A Table the Size of a University

Students, faculty, and staff from across the university are sharing meals—and food for thought—through the community dinner series Tufts Table

Sit down at Tufts Table, and you’ll find a spread like no other.

At the most recent gathering of the university-wide community dinner series co-sponsored by the Office of the Vice Provost for Institutional Inclusive Excellence and the Tufts Community Union, students, faculty, and staff enjoyed Indian, Chinese, and Caribbean food from Chinatown restaurants—but the main course was a wide-ranging, deep-diving conversation on the topic of addressing the past to improve the future.

Invited to sit at a table where they didn’t know anyone, and guided by pairs of facilitators (one student, one faculty or staff member) trained to support respectful conversation, 80-odd attendees discussed sub-topics including connecting Tufts health care efforts across campuses and taking time for self care. Previous dinner topics include facing down hate, exclusion, and extremism; examining the need for international engagement in an increasingly fractured world community; and eliminating health disparities caused by economic, social, or environmental inequity.

Organized by a committee of students, faculty, and staff from all campuses, and hosted by different schools and departments during the academic year, the dinners began after the 2016 presidential election to bridge divides created by politics, religion, and other conflicting values. Their goal: to connect Tufts community members who might not otherwise meet and create a safe, welcoming space to talk through tough topics and share new ideas.

Tufts Community Union President Arielle Galinsky, A24, helped the Tufts Table planning committee revive the series two years ago after a pandemic hiatus, and Tyrone Reese, D25, helped organize the most recent dinner at the Tufts University School of Medicine. 

With the next dinner coming up on April 17 from 6-8 p.m. at the Joyce Cummings Center Ballrooms, on the topic of ageism in today's political and social conversation, Galinsky and Reese spoke about what makes Tufts Table special, and its power to create real change in times of division.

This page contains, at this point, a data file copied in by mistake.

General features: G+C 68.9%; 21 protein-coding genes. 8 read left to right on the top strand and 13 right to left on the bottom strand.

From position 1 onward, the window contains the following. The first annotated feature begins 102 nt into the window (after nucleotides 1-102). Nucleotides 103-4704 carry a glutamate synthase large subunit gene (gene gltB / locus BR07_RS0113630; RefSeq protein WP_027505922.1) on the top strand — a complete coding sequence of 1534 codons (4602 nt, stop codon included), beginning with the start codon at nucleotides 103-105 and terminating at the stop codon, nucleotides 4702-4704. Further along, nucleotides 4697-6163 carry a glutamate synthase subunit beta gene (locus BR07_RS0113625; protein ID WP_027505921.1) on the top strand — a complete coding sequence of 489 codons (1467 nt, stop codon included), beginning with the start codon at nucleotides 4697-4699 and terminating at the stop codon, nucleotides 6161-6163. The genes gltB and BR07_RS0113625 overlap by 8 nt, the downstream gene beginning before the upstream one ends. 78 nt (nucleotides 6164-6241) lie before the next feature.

Why is Tufts Table important?

Arielle Galinsky, A24, at the installation ceremony for Tufts President Sunil Kumar

Arielle Gailnsky addressing attendees at the installation of Tufts President Sunil Kumar in October 2023. Photo: Alonso Nichols

Arielle Galinsky: I think it’s an opportunity to openly share ideas in a calm environment, without any fear of what the response will be. Everyone comes into the room with the mindset that this is going to be a chance to just share your perspective and absorb another’s, and we might not agree, and that is totally OK. 

And I think that is critical to understanding the diversity of perspectives that exist at this moment on our campuses. There’s no monolith of thinking—there will be different and often opposing ideas, but we can all expand our perspectives and be empathetic so we can live, learn, and work together as part of a larger community.

Tyrone Reese: There’s a lot of tension in the world—there always has been. And in medicine, we learn when there’s a lot of tension, you relieve it. If you have swelling, you cut an incision, and that makes it better. I feel like that’s what these conversations do. When there's tension, we say, “OK—let's talk about it.” We put it on the table and say, “This is what’s going on. What can we do about it? Are we adding to the problem, or are we trying to make it better?” And whether we see eye to eye or not, we can say we talked about it, shook hands, and moved on with no hard feelings.

How have people responded to these dinners?

Galinsky: We have been astounded by just the pure positive response we’ve received. Our first dinner on the Medford campus in the winter of 2022, whose topic was bridging differences between cultures and ethnicities, we had a huge turnout—about 150 people. It’s really exciting to see how many members of our community are interested in engaging and being a part of this conversation. It demonstrates the power of having these types of spaces.

Tyrone Reese, D25 speaking at the March 2024 Tufts Table event

Tyrone Reese, D25. Photo: Lisa Aileen Dragani

Reese: I think it has been really good for people to open these conversations. At the last dinner, you could see them really putting some time in and thinking before they responded. And at the end, a lot of them said they hadn’t known what to expect, but they were glad they came. They said, “These were conversations I didn’t know I needed,” and “When can we do this again?” That’s always the best feedback—when people enjoy something genuinely and thoroughly, and want to come back.

What do you hope comes of Tufts Table going forward?

Galinsky: I hope Tufts Table grows and proliferates to a point of having multiple programs every semester, to ensure that everyone has an opportunity to engage. I hope it doesn’t remain confined to the individual events, but rather becomes a norm—that it's OK to share perspectives that might be alternative to others in the community, and that people feel heard and accepted. I hope we can ensure that these aren't just one-time conversations and that we are really using the ideas that come up as a driving force to navigate the path forward.

Reese: I feel like starting these conversations, especially among students, gets people excited. It’s so easy to wait for someone else to do something, but when you’re an active participant, you feel like you can actually put your boots to the ground. You think, “I can take this and roll with it.” And that’s how change gets started.

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